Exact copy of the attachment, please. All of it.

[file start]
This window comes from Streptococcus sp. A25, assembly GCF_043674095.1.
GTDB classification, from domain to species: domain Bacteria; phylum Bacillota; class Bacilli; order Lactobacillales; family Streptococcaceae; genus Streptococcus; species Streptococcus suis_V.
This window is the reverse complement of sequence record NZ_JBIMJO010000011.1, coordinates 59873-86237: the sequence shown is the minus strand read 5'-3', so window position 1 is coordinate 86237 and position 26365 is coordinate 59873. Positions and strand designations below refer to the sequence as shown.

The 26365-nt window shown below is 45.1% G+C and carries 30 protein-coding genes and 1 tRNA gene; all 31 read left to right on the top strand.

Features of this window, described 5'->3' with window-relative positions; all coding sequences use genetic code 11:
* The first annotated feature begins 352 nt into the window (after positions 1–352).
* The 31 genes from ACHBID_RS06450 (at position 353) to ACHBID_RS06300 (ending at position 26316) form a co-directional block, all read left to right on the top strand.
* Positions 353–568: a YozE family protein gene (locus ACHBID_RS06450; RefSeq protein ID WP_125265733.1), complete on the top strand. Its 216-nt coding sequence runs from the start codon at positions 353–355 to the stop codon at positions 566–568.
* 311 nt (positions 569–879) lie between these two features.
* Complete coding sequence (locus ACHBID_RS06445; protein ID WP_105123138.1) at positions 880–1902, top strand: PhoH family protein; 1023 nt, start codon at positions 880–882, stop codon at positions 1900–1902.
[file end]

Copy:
This window comes from Streptococcus sp. A25, assembly GCF_043674095.1.
GTDB classification, from domain to species: domain Bacteria; phylum Bacillota; class Bacilli; order Lactobacillales; family Streptococcaceae; genus Streptococcus; species Streptococcus suis_V.
This window is the reverse complement of sequence record NZ_JBIMJO010000011.1, coordinates 59873-86237: the sequence shown is the minus strand read 5'-3', so window position 1 is coordinate 86237 and position 26365 is coordinate 59873. Positions and strand designations below refer to the sequence as shown.

The 26365-nt window shown below is 45.1% G+C and carries 30 protein-coding genes and 1 tRNA gene; all 31 read left to right on the top strand.

Features of this window, described 5'->3' with window-relative positions; all coding sequences use genetic code 11:
* The first annotated feature begins 352 nt into the window (after positions 1–352).
* The 31 genes from ACHBID_RS06450 (at position 353) to ACHBID_RS06300 (ending at position 26316) form a co-directional block, all read left to right on the top strand.
* Positions 353–568: a YozE family protein gene (locus ACHBID_RS06450; RefSeq protein ID WP_125265733.1), complete on the top strand. Its 216-nt coding sequence runs from the start codon at positions 353–355 to the stop codon at positions 566–568.
* 311 nt (positions 569–879) lie between these two features.
* Complete coding sequence (locus ACHBID_RS06445; protein ID WP_105123138.1) at positions 880–1902, top strand: PhoH family protein; 1023 nt, start codon at positions 880–882, stop codon at positions 1900–1902.